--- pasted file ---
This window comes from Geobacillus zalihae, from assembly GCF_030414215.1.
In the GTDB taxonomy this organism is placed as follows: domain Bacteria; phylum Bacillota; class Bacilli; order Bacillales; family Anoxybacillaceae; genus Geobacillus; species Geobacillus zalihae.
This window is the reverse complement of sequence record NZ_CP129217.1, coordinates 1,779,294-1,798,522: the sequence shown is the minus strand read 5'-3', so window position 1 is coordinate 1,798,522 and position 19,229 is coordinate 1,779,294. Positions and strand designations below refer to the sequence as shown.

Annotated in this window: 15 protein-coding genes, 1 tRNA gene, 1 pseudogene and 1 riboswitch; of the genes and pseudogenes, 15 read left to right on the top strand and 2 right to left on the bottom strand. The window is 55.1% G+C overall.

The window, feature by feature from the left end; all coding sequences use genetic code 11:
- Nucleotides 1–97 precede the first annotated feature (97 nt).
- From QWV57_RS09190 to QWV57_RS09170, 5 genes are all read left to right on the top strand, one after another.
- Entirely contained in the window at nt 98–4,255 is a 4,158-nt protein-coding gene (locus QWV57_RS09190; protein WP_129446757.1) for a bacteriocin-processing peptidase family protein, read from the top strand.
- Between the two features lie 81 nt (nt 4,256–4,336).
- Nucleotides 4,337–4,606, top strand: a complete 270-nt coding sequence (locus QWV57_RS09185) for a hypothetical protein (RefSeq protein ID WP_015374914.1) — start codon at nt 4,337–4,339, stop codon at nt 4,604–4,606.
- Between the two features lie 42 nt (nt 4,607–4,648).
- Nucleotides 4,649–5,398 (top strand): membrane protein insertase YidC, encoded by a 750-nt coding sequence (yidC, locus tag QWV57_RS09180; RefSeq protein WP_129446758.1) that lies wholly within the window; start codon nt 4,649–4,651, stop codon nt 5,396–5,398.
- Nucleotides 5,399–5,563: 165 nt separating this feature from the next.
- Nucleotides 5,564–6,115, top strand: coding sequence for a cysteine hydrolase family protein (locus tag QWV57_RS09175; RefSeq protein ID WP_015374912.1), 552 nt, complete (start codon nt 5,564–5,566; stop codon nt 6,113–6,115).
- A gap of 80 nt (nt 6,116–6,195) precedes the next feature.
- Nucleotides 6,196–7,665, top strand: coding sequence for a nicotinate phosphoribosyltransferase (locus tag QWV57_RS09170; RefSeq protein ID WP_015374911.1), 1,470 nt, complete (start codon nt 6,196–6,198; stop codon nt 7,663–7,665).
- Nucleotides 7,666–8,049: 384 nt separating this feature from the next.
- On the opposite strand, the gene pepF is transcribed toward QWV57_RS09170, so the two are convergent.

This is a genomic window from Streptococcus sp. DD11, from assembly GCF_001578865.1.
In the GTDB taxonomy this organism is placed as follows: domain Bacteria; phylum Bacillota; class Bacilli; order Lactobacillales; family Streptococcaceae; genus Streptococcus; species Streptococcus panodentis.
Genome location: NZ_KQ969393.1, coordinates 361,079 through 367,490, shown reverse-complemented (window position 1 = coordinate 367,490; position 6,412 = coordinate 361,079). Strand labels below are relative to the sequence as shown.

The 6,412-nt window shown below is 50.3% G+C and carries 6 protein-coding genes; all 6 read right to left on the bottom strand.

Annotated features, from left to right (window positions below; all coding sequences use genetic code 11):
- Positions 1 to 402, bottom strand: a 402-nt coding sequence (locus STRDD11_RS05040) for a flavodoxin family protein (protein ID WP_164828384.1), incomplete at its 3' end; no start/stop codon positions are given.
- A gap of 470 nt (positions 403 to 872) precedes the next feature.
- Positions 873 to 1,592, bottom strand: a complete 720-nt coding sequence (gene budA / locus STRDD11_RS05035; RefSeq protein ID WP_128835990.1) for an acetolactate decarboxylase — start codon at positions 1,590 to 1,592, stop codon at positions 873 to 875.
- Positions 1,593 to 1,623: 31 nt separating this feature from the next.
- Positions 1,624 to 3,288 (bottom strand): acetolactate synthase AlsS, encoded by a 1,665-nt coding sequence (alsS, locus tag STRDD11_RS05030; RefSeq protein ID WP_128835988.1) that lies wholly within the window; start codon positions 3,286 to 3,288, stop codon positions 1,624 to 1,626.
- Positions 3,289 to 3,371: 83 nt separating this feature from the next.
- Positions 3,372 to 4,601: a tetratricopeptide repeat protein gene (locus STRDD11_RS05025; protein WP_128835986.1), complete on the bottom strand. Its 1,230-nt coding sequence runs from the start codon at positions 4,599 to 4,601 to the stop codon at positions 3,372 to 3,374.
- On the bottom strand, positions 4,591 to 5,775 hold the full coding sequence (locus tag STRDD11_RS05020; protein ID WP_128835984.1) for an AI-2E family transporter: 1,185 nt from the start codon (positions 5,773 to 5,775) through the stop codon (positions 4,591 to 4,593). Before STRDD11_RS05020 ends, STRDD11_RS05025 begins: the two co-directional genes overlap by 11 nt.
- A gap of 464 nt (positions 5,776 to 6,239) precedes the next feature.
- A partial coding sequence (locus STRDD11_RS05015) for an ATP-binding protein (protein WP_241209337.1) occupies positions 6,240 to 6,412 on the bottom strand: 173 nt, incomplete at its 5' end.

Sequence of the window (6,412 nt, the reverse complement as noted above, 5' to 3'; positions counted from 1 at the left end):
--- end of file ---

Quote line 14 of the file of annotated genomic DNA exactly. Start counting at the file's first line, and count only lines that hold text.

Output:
- Nucleotides 5,564–6,115, top strand: coding sequence for a cysteine hydrolase family protein (locus tag QWV57_RS09175; RefSeq protein ID WP_015374912.1), 552 nt, complete (start codon nt 5,564–5,566; stop codon nt 6,113–6,115).